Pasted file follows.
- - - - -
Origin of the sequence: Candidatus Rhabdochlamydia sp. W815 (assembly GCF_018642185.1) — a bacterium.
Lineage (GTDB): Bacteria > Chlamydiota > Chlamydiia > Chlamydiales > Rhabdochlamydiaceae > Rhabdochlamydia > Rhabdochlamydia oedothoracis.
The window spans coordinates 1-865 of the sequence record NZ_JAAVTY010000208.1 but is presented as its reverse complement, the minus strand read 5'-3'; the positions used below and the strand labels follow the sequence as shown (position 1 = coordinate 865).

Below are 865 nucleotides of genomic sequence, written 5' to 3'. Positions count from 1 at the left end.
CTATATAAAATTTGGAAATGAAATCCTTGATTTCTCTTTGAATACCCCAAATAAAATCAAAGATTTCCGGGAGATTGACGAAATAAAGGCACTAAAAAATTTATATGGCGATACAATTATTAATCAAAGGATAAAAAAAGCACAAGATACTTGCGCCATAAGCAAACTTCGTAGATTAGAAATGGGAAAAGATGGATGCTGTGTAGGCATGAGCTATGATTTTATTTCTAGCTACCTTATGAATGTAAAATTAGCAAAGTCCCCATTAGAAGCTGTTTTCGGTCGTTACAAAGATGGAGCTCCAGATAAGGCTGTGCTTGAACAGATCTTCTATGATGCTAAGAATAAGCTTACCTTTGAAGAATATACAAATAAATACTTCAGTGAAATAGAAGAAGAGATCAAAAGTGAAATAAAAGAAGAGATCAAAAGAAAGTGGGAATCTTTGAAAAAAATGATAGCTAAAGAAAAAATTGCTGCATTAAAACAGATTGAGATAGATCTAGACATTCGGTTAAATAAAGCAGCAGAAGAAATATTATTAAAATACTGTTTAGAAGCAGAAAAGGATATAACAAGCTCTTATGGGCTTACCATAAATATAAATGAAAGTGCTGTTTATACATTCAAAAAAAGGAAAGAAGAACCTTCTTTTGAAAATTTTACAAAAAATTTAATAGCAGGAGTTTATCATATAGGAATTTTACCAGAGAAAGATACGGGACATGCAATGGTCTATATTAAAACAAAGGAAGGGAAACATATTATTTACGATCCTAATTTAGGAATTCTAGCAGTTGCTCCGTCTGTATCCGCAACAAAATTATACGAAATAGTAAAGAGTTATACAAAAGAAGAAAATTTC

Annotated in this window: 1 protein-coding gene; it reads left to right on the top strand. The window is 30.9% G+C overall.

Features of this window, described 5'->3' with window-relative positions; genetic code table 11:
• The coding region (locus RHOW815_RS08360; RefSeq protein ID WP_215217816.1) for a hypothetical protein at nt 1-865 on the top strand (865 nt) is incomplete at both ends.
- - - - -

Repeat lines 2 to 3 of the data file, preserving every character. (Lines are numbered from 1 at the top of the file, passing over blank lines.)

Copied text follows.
Lineage (GTDB): Bacteria > Chlamydiota > Chlamydiia > Chlamydiales > Rhabdochlamydiaceae > Rhabdochlamydia > Rhabdochlamydia oedothoracis.
The window spans coordinates 1-865 of the sequence record NZ_JAAVTY010000208.1 but is presented as its reverse complement, the minus strand read 5'-3'; the positions used below and the strand labels follow the sequence as shown (position 1 = coordinate 865).